His journey began with his desire to discover the social, political and economic movements in South America. His interviews with the following democratically elected leaders is eye-opening and inspiring: Venezuela’s president, Hugo Chavez.  Evo Morales in Bolivia, Rafael Correa in Ecuador, Fernando Lugo in Paraguay, Daniel Ortega in Nicaragua, Kristina Kirchner in Argentina, Lula De Silva in Brazil, and Raul Castro in Cuba. All of these leaders have implemented reforms that have angered the United States, which for over one hundred years has destabilized, dominated and extracted the resources of their countries.

Following his own political ideology focusing on socialist reform, Chavez implemented a new constitution, participatory democracy, increased government funding of health care, education, and agriculture, land reform, as well as the nationalization of several key industries, especially oil. Any surprise all of this made him a target of the American media and an enemy of the U.S.?
Chavez was elected Venezuela’s president four times with overwhelming majorities. He has alined himself with all of the above governments and leaders who are considered “enemies” of the United States. All of these democratically elected leaders describe their policies as anti-imperialist, and critical of the International Monetary Fund and the U.S. version of predatory capitalism.

Chavez has been a leader in the region supporting Latin American and Caribbean cooperation, the pan-regional Union of South American Nations, the Bolivian Alliance for the Americas, the Bank of the South, and a regional television network.

If you go to the link below, you can see excerpts from South of the Border. Given America’s track record for intervening in sovereign countries all over the planet, the movements in South America are encouraging, enlightening, and give hope there is a way to end the U.S. imperial march to dominate the world.

http://www.youtube.com/southoftheborderdoc

Up Close and Personal with Sr. Stella in Gangjeong Village

One evening at dinner, I sat next to Sr. Stella, a Korean missionary sister with a great sense of humor and a good command of the English language. After dinner and a delightful conversation, Sr. Stella asked, “so why not interview me. I want to tell Obama and the American people something.”

How could I refuse? Sitting next to the 20 ft barbed wire topped fence of the base, with the light fading fast and a fire burning to keep warm on that cool evening, Sr. Stella with all the confidence in the world and the passion of her convictions, let it rip.

She is one of hundreds of Catholic nuns from Korea and Jeju Island who visit Gangjeong Village frequently to stand in solidarity with the villagers and activists in their struggle against the construction of the naval base that is destroying the environment and their village, not to mention the denial of their human right to live peacefully there as they have done for over one thousand years.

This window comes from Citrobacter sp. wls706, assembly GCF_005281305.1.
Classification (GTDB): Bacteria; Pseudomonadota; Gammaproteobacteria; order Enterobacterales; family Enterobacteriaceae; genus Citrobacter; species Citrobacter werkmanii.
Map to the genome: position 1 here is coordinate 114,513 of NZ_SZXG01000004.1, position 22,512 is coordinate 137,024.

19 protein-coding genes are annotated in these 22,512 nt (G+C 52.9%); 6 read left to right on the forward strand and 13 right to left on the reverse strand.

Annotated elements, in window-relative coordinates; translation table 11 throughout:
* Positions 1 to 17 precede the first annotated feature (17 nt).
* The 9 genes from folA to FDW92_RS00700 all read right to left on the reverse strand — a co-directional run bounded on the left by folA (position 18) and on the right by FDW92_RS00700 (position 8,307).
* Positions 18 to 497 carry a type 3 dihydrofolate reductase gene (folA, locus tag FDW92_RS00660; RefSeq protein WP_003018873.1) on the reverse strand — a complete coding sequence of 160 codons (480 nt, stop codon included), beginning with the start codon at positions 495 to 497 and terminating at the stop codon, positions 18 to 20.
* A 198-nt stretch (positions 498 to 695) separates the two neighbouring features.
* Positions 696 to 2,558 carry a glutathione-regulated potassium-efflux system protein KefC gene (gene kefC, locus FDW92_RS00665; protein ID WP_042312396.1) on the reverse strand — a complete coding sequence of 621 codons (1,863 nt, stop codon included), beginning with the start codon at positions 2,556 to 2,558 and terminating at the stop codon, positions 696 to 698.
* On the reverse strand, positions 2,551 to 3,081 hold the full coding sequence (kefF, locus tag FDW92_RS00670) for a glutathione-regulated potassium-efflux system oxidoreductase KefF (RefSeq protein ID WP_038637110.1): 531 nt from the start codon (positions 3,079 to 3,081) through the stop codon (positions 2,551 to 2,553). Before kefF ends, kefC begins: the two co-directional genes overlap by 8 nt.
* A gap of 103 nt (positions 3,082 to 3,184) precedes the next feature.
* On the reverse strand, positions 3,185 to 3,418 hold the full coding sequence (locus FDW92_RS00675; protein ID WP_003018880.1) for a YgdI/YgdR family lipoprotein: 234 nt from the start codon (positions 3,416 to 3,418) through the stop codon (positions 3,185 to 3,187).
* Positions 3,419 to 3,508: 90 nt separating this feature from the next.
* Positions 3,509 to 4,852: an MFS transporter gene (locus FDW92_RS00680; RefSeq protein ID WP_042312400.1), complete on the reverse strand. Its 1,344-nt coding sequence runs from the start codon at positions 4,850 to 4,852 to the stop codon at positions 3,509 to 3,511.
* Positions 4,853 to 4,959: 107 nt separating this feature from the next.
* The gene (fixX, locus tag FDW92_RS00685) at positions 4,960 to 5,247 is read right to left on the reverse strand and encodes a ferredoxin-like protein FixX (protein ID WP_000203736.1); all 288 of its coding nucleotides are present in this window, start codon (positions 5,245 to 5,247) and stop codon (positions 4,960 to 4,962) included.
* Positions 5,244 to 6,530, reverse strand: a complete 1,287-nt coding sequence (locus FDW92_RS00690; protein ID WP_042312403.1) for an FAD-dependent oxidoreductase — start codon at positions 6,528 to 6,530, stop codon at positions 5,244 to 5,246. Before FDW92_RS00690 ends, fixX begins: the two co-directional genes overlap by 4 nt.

Even today, some six months removed from my stay in Gangjeong Village, I am overcome with emotion as I pour through hours of interviews and video for my film, Jeju: In the Crosshairs of War.

I am sure you will enjoy meeting Sr. Stella and be moved by her message.

New Series – Gangjeong Village: Up Close and Personal

While in Gangjeong Village last September, I had the opportunity to interview over 20 villagers and activists who have been protesting the construction of that massive naval base in their tiny village to serve the needs of the U.S. “pivot to Asia” in order to check China.

As I am working hard to finish the feature-length documentary, Jeju: In the crosshairs of war, I’ve been reviewing hours of video, most of which will not be used. But, because all of it is of great value, I decided to create this series entitled, Gangjeong Village: Up Close and Personal to allow people to get to know these wonderful people on a personal level.

I hope that you are moved, as I was, by their perseverance against overwhelming force, their endurance, their peacefulness, and their joyful spirits.

First in the series is Fr. Mun Jeong Hyeon, the iconic 74 yr old priest who has been beaten, hospitalized and jailed for protesting the construction of the base. Fr. Mun is known as a “street father” because of his support for victims of human rights violations inflicted by state power. Ordained in 1966, he organized the Catholic Priests’ Association for Justice in 1974 and opposed the dictatorship when the military carried out extrajudicial killings.

Fr. Mun is a true man of peace and has been at the forefront of protecting human rights in Korea. I hope you enjoy the series and this visit with my friend, Fr. Mun.